How to become an adult gerontology nurse practitioner (AGNP)

male nurse practitioner explains procedure to elderly woman lying in hospital bed

Adult gerontology nurse practitioner (AGNP) career overview

Where you’ll work: Hospitals, long-term care facilities, nursing homes or assisted living facilities. 

What you’ll do: Provide care to an aging population. 

Minimum degree required: Nurse practitioners need a BSN and either an MSN or DNP.

Who it’s a good fit for: Adult gerontology nurse practitioners should be resourceful and creative due to often limited funding. They address broader health and wellness issues, including topics like food insecurity and housing.

Job perks: Older people are some of the most vulnerable people in the population. Caring for them can be very emotionally rewarding. Adult gerontology nurse practitioners can have a lot of autonomy since they often work alone or in small teams. These nurses also have the reward of helping some of the most vulnerable people in their community.

Opportunities if you pursue a higher degree or certification: A doctor of practitioner degree (DNP) could help you advance to a practice leadership position. 

Median annual salary:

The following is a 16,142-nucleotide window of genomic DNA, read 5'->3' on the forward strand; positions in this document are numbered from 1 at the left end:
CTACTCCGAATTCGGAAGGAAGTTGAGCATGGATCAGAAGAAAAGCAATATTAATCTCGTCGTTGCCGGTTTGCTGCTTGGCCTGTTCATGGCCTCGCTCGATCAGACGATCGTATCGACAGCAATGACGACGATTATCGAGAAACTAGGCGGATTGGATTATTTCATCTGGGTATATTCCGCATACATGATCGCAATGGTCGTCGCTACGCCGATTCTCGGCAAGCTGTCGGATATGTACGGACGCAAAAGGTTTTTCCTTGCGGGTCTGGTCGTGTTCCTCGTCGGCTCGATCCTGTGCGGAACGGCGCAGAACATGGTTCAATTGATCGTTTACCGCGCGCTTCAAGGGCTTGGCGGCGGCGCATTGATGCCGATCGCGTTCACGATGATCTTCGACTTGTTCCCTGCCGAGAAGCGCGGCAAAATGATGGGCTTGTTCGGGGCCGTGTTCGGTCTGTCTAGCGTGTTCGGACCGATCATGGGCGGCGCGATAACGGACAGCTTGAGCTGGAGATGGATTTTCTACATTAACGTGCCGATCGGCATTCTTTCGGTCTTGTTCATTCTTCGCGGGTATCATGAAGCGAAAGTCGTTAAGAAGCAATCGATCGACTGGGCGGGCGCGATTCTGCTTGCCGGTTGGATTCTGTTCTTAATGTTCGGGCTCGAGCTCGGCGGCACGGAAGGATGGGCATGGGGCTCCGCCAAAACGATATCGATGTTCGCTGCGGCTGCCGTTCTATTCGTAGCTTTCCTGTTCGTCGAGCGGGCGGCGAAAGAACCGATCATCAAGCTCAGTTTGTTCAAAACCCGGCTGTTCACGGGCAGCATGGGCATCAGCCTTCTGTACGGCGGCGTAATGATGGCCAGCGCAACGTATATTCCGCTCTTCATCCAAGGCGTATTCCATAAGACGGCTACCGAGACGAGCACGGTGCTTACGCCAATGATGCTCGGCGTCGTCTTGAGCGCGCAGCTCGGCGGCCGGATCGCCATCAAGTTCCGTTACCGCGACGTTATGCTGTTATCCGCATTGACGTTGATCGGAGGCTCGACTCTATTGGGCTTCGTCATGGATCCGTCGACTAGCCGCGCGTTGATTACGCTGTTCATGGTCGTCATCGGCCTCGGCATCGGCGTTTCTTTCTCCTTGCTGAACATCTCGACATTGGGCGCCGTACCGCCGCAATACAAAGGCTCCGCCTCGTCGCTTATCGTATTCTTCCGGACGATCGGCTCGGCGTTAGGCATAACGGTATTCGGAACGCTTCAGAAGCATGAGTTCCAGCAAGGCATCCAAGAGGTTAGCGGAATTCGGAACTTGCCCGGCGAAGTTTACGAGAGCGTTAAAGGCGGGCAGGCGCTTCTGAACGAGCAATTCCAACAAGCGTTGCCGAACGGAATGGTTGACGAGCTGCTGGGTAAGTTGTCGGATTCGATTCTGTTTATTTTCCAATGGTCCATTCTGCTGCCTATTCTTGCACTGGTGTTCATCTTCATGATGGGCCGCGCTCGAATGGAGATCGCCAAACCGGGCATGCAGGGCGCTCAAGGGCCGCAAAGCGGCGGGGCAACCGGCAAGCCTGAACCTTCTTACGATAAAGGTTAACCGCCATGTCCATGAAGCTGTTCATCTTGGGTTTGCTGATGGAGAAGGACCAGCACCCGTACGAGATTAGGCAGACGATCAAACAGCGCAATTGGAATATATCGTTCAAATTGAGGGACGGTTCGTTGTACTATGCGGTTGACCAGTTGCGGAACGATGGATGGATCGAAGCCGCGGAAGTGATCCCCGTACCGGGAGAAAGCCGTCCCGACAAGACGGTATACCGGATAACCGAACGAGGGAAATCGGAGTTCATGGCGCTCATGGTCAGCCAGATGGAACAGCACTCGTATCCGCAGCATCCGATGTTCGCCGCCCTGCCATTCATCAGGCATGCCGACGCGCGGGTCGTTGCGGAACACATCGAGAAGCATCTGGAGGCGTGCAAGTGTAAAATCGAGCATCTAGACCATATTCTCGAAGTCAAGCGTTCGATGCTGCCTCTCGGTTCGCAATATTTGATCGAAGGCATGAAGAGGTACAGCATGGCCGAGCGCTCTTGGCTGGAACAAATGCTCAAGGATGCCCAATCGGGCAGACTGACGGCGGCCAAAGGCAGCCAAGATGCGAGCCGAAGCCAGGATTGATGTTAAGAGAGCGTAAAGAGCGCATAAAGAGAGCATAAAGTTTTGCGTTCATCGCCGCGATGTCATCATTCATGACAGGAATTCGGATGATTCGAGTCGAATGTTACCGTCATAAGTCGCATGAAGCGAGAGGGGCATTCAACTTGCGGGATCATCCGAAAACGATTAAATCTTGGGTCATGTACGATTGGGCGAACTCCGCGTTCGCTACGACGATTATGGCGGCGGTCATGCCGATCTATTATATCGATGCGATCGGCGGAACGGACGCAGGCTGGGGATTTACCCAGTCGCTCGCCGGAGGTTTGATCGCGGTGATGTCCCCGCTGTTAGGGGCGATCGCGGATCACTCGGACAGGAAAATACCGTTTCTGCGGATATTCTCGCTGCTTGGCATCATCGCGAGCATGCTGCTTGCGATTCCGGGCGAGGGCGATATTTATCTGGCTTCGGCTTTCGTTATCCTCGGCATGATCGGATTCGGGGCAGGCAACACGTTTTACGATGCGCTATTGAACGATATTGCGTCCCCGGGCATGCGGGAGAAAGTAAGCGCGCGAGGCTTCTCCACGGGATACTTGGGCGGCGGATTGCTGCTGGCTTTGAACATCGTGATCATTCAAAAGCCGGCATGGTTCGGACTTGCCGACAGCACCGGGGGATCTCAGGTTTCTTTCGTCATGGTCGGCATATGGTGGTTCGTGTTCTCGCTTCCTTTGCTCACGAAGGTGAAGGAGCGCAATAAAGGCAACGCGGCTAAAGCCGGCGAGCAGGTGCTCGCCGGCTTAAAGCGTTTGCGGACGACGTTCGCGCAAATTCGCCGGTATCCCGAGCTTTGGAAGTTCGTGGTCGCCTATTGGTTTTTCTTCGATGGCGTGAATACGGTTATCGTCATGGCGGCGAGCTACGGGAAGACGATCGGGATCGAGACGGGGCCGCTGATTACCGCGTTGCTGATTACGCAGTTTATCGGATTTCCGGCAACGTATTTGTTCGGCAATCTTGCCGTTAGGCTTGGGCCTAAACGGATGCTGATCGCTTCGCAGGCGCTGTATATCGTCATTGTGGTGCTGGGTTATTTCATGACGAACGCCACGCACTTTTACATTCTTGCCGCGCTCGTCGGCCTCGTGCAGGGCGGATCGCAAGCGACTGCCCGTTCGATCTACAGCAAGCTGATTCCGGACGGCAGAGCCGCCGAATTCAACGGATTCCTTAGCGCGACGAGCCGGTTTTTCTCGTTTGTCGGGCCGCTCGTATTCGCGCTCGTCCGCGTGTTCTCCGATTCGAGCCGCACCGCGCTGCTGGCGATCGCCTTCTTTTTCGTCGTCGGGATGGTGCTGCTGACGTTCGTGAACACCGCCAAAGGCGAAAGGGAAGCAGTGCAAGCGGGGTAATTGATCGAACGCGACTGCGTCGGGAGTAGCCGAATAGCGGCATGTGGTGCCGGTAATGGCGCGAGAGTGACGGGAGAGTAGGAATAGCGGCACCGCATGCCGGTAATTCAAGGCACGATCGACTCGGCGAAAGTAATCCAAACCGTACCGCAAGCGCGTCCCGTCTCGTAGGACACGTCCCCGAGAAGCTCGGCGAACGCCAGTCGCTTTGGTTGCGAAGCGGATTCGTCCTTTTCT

1 in 6 people in the U.S. are 65 and older, marking the fastest growth in this demographic in over 100 years. With an aging population comes an increased demand for nursing and care.

Gerontology nurses and nurse practitioners are particularly poised to handle the boom in the aging demographic. That’s because they specialize in understanding how aging impacts our bodies, from our physical to mental well-being. 

What is adult gerontology nursing?

Put simply, adult gerontology nursing deals with the care of older adults from middle/late age to end-of-life. “Gerontology” is the study of how aging impacts our bodies. Adult gerontology nursing professionals are experts on how our bodies and minds change as we get older.

Steps to become an adult gerontology nurse practitioner

To become a nurse practitioner, you need at least a master’s degree, making this career path a longer commitment, education-wise. Here are the steps you should follow if you’re interested in becoming an adult gerontology nurse practitioner.

Decide if adult gerontology nursing is right for you.

nurse practitioner walks down darkened hospital corridor on night rounds

Are you interested in working with older adults and seniors? Do you want to provide primary care? Are you willing and able to take and pass two licensure exams? Can you handle the fragility and sensitivity that comes with dealing with older patients? If yes, pursuing a career in this field may be worthwhile.